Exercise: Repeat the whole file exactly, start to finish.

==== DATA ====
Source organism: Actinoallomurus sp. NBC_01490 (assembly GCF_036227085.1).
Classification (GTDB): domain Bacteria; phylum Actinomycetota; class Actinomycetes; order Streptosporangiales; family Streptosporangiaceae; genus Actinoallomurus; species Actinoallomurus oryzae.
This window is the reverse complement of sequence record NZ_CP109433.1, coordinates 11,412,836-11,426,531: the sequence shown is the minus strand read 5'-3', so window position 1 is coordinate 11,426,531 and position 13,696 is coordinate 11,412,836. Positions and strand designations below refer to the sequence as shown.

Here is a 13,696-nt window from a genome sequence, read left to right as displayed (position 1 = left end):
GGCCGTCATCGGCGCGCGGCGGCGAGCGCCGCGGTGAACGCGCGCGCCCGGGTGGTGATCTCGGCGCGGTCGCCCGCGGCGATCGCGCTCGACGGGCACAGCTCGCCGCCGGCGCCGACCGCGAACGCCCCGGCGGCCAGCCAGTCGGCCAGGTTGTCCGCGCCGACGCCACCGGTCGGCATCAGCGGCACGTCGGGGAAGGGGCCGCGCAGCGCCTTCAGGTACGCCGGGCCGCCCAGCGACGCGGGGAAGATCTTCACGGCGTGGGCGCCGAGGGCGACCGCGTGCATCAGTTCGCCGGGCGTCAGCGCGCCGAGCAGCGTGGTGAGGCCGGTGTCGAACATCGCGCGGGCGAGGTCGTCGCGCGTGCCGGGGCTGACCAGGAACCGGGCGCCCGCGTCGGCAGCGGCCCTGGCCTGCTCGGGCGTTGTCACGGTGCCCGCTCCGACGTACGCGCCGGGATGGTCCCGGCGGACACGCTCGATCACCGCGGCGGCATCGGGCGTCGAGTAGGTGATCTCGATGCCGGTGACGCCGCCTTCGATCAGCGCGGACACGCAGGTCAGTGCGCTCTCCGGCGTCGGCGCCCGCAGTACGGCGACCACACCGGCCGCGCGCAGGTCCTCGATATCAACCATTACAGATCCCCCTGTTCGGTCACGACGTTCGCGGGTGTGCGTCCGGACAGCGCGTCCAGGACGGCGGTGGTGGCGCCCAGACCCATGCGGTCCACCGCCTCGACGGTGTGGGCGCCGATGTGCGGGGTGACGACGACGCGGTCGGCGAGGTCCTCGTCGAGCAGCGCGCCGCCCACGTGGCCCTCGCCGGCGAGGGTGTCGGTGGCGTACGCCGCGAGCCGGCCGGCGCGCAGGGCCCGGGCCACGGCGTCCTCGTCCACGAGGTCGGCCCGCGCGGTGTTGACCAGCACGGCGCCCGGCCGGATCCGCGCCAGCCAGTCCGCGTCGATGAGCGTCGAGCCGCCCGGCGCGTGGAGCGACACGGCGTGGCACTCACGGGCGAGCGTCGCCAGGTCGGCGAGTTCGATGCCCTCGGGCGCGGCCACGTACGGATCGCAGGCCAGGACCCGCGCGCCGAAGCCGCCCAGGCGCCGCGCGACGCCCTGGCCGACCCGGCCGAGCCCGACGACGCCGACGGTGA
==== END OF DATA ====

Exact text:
Source organism: Actinoallomurus sp. NBC_01490 (assembly GCF_036227085.1).
Classification (GTDB): domain Bacteria; phylum Actinomycetota; class Actinomycetes; order Streptosporangiales; family Streptosporangiaceae; genus Actinoallomurus; species Actinoallomurus oryzae.
This window is the reverse complement of sequence record NZ_CP109433.1, coordinates 11,412,836-11,426,531: the sequence shown is the minus strand read 5'-3', so window position 1 is coordinate 11,426,531 and position 13,696 is coordinate 11,412,836. Positions and strand designations below refer to the sequence as shown.

Here is a 13,696-nt window from a genome sequence, read left to right as displayed (position 1 = left end):
GGCCGTCATCGGCGCGCGGCGGCGAGCGCCGCGGTGAACGCGCGCGCCCGGGTGGTGATCTCGGCGCGGTCGCCCGCGGCGATCGCGCTCGACGGGCACAGCTCGCCGCCGGCGCCGACCGCGAACGCCCCGGCGGCCAGCCAGTCGGCCAGGTTGTCCGCGCCGACGCCACCGGTCGGCATCAGCGGCACGTCGGGGAAGGGGCCGCGCAGCGCCTTCAGGTACGCCGGGCCGCCCAGCGACGCGGGGAAGATCTTCACGGCGTGGGCGCCGAGGGCGACCGCGTGCATCAGTTCGCCGGGCGTCAGCGCGCCGAGCAGCGTGGTGAGGCCGGTGTCGAACATCGCGCGGGCGAGGTCGTCGCGCGTGCCGGGGCTGACCAGGAACCGGGCGCCCGCGTCGGCAGCGGCCCTGGCCTGCTCGGGCGTTGTCACGGTGCCCGCTCCGACGTACGCGCCGGGATGGTCCCGGCGGACACGCTCGATCACCGCGGCGGCATCGGGCGTCGAGTAGGTGATCTCGATGCCGGTGACGCCGCCTTCGATCAGCGCGGACACGCAGGTCAGTGCGCTCTCCGGCGTCGGCGCCCGCAGTACGGCGACCACACCGGCCGCGCGCAGGTCCTCGATATCAACCATTACAGATCCCCCTGTTCGGTCACGACGTTCGCGGGTGTGCGTCCGGACAGCGCGTCCAGGACGGCGGTGGTGGCGCCCAGACCCATGCGGTCCACCGCCTCGACGGTGTGGGCGCCGATGTGCGGGGTGACGACGACGCGGTCGGCGAGGTCCTCGTCGAGCAGCGCGCCGCCCACGTGGCCCTCGCCGGCGAGGGTGTCGGTGGCGTACGCCGCGAGCCGGCCGGCGCGCAGGGCCCGGGCCACGGCGTCCTCGTCCACGAGGTCGGCCCGCGCGGTGTTGACCAGCACGGCGCCCGGCCGGATCCGCGCCAGCCAGTCCGCGTCGATGAGCGTCGAGCCGCCCGGCGCGTGGAGCGACACGGCGTGGCACTCACGGGCGAGCGTCGCCAGGTCGGCGAGTTCGATGCCCTCGGGCGCGGCCACGTACGGATCGCAGGCCAGGACCCGCGCGCCGAAGCCGCCCAGGCGCCGCGCGACGCCCTGGCCGACCCGGCCGAGCCCGACGACGCCGACGGTGA